Guardian: ‘The Ottawa shooting response reveals fault lines in the battle between two Canadas’

There are two stories about Canada. They are both real – and they are at odds with each other.

The first is the story epitomised by Canadian anchor Peter Mansbridge on Wednesday. Tired as he may have been after leading the CBC’s coverage when first two soldiers were deliberately run down in Quebec Monday and then during Wednesday’s tragic shooting in Ottawa, he maintained his respectful tone and earned praise for not jumping to any conclusions about the shooter…

…The core of the first story of Canada is that we believe we are made stronger by our diversity: different but together, side by side. Ultimately, it’s a celebratory story, and it’s about as beautiful a national narrative as you’re going to get on this planet.

There is another story, though. The second story of Canada is relatively new, but equally real – and it’s emerged out of the limitations of the first story. It is the story of a Canada that is wary of (or at least a little worried about) how much diversity is too much. It’s a story shaped by anxieties about whether the tolerance built into our institutions has gone too far.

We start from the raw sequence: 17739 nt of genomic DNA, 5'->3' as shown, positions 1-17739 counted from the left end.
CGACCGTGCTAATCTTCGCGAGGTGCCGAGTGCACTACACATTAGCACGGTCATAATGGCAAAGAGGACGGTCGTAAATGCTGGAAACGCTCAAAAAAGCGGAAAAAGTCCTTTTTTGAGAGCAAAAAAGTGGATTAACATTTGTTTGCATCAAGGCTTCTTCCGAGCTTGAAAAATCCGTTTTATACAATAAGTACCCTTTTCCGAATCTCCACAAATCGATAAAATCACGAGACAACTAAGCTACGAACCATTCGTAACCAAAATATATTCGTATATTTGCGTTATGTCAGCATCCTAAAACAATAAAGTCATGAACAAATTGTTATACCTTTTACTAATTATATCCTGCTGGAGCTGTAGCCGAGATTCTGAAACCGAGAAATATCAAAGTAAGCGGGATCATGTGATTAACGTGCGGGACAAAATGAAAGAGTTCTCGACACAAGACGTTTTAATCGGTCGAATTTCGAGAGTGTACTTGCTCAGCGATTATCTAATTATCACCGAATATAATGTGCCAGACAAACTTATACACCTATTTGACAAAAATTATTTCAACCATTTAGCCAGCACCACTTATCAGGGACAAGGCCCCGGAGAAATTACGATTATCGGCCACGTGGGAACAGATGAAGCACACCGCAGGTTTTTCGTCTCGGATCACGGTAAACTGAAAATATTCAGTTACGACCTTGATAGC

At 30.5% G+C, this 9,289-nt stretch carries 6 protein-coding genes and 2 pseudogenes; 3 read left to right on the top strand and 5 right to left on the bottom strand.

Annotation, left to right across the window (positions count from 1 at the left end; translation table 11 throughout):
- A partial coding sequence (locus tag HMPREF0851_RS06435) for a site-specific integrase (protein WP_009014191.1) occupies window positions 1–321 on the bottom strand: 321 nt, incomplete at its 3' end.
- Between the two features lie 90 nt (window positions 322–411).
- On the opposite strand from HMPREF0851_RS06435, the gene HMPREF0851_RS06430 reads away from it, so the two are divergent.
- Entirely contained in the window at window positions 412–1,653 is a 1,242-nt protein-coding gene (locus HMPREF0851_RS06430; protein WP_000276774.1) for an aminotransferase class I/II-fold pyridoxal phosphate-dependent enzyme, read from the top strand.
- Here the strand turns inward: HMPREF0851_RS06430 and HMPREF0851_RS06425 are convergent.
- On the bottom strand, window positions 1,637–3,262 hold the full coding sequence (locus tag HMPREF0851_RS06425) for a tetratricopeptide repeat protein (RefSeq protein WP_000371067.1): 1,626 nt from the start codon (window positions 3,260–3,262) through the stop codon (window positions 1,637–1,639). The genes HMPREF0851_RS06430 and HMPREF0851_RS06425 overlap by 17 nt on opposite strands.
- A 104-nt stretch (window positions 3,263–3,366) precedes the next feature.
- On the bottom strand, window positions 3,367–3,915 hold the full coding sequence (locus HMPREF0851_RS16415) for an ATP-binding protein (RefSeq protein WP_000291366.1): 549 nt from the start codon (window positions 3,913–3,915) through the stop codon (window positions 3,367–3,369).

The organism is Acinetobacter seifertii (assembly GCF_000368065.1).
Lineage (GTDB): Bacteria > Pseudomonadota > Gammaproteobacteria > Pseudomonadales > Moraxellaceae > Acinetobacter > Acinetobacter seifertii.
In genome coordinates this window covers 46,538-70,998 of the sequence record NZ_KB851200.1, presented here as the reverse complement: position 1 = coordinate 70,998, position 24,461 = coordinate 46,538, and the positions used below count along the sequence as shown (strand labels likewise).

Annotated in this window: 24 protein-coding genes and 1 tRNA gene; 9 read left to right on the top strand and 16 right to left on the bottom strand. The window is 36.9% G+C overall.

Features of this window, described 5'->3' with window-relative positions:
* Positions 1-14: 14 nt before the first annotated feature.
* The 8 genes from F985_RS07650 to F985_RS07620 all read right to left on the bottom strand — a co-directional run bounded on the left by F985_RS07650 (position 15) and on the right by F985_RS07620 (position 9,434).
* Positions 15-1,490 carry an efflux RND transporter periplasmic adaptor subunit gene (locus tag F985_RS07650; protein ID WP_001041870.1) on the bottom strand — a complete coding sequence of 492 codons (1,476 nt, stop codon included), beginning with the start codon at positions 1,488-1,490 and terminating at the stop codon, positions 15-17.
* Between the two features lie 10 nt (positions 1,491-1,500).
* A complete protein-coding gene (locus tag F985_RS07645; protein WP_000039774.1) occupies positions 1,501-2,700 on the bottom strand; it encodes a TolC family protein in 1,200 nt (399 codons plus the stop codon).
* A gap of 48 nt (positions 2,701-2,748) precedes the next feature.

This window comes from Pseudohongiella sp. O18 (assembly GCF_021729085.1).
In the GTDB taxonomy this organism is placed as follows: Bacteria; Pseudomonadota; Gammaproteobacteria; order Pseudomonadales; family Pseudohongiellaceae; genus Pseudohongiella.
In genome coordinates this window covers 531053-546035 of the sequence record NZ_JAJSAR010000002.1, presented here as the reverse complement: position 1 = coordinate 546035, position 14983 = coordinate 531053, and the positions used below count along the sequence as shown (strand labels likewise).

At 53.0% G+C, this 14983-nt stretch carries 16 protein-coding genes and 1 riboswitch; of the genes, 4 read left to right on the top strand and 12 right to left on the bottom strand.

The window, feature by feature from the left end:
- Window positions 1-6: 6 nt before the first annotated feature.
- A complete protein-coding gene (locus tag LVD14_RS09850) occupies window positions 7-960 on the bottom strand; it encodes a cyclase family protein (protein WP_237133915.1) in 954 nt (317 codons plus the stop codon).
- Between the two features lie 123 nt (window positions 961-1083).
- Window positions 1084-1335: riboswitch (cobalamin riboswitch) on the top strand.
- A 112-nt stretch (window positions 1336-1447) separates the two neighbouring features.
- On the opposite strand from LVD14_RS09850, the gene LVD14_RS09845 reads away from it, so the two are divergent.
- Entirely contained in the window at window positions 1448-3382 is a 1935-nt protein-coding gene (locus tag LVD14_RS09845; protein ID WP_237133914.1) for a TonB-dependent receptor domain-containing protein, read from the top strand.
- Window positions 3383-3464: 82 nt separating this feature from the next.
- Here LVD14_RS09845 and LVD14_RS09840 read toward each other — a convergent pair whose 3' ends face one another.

The story of the measured Canada, told so well in our national newspapers on Thursday morning, is perfect – but less perfect and still present alongside that story are the voices of a reactionary Canada. I witnessed Islamophobia manifest itself in the wake of yesterday’s attacks in real time on social media. “All our government needs to do is unrecognize Islam”, read one message. “I’m tired of these Muslims coming to our country,” read another.

No one experiences our national duality more deeply than Muslim Canadians…

What on earth do you expect? That people won’t notice that Islam is connected to an increasing number of violent attacks all over the world? Reading about the Islamic State in Iraq and Syria makes me feel physically ill. Boko Haram are about the same. Sorry if that hurts your precious feelings, delicate flower.